Ultimately, the MI treatment planned for this patient accounted for her risk factors and produced a pleasing smile. The treatment results demonstrated harmony and balance with smile design principles of white, pink, and black aesthetics interpreted through an artistic and responsibly aesthetic design (Figures 25 to 27).
The patient will go back into Invisalign due to relapse from not being able to wear her retainers at the time of her fall.
Responsible aesthetics and comprehensive care requires a thorough patient examination and evaluation of risk factors that help to prevent and curtail re-restoration and more aggressive tooth preparation. Managing identified risks that could potentially lead to otherwise piecemeal dental procedures keeps dentists treating comprehensively planned cases, not just teeth.
Dentistry that is comprehensive, desired, and evidence-based is a valuable service to patients and a satisfying endeavor for dentists and their teams. By choosing between the sure thing of a quick fix and discussing what the patient wants, dentists can embrace a MI, responsibly aesthetic approach to treatment planning, case acceptance, and most importantly, patient oral care.
- Bobrow D. Are you ready for the next wave in dentistry? dentalproductsreport.com/dental/article/are-you-ready-next-wave-dentistry. Accessed June 26, 2012.
- Cosmetic dentistry continues to surge—market estimated at $2.75 billion [press release]. Madison, WI: American Academy of Cosmetic Dentistry; December 13, 2007.
- Bakeman EM, Kois JC. Maximizing esthetics/minimizing risk: the line of predictable success. Inside Dentistry. 2005;1:16-23.
- Christensen GJ. The advantages of minimally invasive dentistry. J Am Dent Assoc. 2005;136:1563-1565.
- LeSage BP. Minimally invasive dentistry: paradigm shifts in preparation design. Pract Proced Aesthet Dent. 2009;21:97-101.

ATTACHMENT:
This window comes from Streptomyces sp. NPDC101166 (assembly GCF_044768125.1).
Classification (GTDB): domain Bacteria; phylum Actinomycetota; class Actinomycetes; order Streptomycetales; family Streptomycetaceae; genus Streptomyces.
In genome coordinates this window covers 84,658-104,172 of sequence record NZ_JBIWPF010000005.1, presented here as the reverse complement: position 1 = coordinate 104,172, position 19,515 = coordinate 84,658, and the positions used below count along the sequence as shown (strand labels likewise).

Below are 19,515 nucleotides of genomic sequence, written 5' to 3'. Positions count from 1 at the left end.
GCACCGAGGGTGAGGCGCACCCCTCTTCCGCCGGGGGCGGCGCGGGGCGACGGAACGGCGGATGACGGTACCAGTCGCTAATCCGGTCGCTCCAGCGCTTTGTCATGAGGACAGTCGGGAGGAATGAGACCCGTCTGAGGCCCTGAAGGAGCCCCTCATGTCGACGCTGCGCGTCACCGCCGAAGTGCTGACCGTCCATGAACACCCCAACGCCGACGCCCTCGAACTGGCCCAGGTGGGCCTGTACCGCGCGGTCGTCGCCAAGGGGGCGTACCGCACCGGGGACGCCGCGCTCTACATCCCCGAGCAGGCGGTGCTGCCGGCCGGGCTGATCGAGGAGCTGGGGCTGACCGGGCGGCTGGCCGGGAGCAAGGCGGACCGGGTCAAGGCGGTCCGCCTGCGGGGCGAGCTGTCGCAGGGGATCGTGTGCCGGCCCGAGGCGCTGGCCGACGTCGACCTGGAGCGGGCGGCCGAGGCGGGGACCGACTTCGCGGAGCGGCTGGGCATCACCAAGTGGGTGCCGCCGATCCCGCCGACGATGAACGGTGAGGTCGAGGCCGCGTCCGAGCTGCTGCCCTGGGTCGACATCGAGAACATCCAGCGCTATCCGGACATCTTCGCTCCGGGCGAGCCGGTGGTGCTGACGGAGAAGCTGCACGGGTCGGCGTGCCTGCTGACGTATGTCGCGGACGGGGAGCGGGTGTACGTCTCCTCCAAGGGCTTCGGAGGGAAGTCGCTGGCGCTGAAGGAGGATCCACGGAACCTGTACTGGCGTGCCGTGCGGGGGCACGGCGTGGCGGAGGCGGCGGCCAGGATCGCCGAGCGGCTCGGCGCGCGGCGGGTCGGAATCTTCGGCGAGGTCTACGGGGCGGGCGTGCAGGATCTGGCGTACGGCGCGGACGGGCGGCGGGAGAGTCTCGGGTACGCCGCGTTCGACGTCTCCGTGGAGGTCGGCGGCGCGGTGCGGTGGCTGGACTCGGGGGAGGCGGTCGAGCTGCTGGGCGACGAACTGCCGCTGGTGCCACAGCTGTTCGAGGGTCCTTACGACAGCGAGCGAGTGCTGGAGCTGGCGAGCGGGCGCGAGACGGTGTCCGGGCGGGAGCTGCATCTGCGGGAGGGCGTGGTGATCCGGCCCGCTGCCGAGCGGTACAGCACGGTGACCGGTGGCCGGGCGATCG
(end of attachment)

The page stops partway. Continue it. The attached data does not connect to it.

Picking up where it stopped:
- LeSage BP, Dalloca L. Approaches to smile design. J Cosmet Dent. 2012;28:126-147.
- Burke FJ. From extension for prevention to prevention of extension: (minimal intervention dentistry). Dent Update. 2003;30:492-498, 500,502.
- Spear FM, Kokich VG. A multidisciplinary approach to esthetic dentistry. Dent Clin North Am. 2007;51:487-505, x-xi.
- Spear FM. Performing the clinical examination. Advanced Esthetics & Interdisciplinary Dentistry. 2005;1:1.
- Kois JC. New challenges in treatment planning—part 1. Shifting the paradigm toward risk assessment and perceived value. J Cosmet Dent. 2011;26:62-69.
- Kois JC. New challenges in treatment planning—part 2. Incorporating the fundamentals of patient risk assessment. J Cosmet Dent. 2011;27:110-121.
- LeSage B. Challenging the underuse of composites in support of minimally invasive dentistry. Inside Dentistry. 2009;5:38-43.
- Tekavec C. Scheduling emergency patients. dentaleconomics.com/articles/print/volume-89/issue-8/departments/dental-insurance/scheduling-emergency-patients.html. Accessed June 26, 2012.
- Limoli PR. Smart dental scheduling. Inside Dentistry. 2011;7:26-27.
- Christensen GJ. The perception of professionalism in dentistry: further reflections on a lively topic. J Am Dent Assoc. 2002;133:499-501.
- DiMatteo A. Ten ways to improve your practice: time-tested principles. Based on an interview with Dick Barnes, DDS. Dent Today. 2008;27:152, 154.
- Frazer B. The learning ladder. dentaleconomics.com/articles/print/volume-95/issue-3/columns/emotional-competency/the-learning-ladder.html. Accessed June 26, 2012.
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- LeSage BP. Aesthetic anterior composite restorations: a guide to direct placement. Dent Clin North Am. 2007;51:359-378, viii.
Disclosure: Dr. LeSage maintains a financial interest in Heraeus Kulzer.